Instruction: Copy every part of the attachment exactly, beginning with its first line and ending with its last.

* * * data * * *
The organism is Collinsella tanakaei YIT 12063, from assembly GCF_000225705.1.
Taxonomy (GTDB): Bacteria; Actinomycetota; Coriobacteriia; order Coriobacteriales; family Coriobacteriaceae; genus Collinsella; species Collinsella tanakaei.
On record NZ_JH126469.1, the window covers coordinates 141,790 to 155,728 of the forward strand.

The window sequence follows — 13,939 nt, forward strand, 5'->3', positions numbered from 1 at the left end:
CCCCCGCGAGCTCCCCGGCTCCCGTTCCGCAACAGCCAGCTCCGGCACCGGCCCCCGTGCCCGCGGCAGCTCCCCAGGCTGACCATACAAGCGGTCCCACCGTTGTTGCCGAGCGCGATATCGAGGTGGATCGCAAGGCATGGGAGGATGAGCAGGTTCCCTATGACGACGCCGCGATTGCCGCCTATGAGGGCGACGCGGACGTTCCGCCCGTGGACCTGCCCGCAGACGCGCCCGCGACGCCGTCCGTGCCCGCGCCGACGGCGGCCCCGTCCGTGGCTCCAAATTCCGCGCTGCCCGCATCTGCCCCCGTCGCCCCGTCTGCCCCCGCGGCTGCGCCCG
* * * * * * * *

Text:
The organism is Collinsella tanakaei YIT 12063, from assembly GCF_000225705.1.
Taxonomy (GTDB): Bacteria; Actinomycetota; Coriobacteriia; order Coriobacteriales; family Coriobacteriaceae; genus Collinsella; species Collinsella tanakaei.
On record NZ_JH126469.1, the window covers coordinates 141,790 to 155,728 of the forward strand.

The window sequence follows — 13,939 nt, forward strand, 5'->3', positions numbered from 1 at the left end:
CCCCCGCGAGCTCCCCGGCTCCCGTTCCGCAACAGCCAGCTCCGGCACCGGCCCCCGTGCCCGCGGCAGCTCCCCAGGCTGACCATACAAGCGGTCCCACCGTTGTTGCCGAGCGCGATATCGAGGTGGATCGCAAGGCATGGGAGGATGAGCAGGTTCCCTATGACGACGCCGCGATTGCCGCCTATGAGGGCGACGCGGACGTTCCGCCCGTGGACCTGCCCGCAGACGCGCCCGCGACGCCGTCCGTGCCCGCGCCGACGGCGGCCCCGTCCGTGGCTCCAAATTCCGCGCTGCCCGCATCTGCCCCCGTCGCCCCGTCTGCCCCCGCGGCTGCGCCCG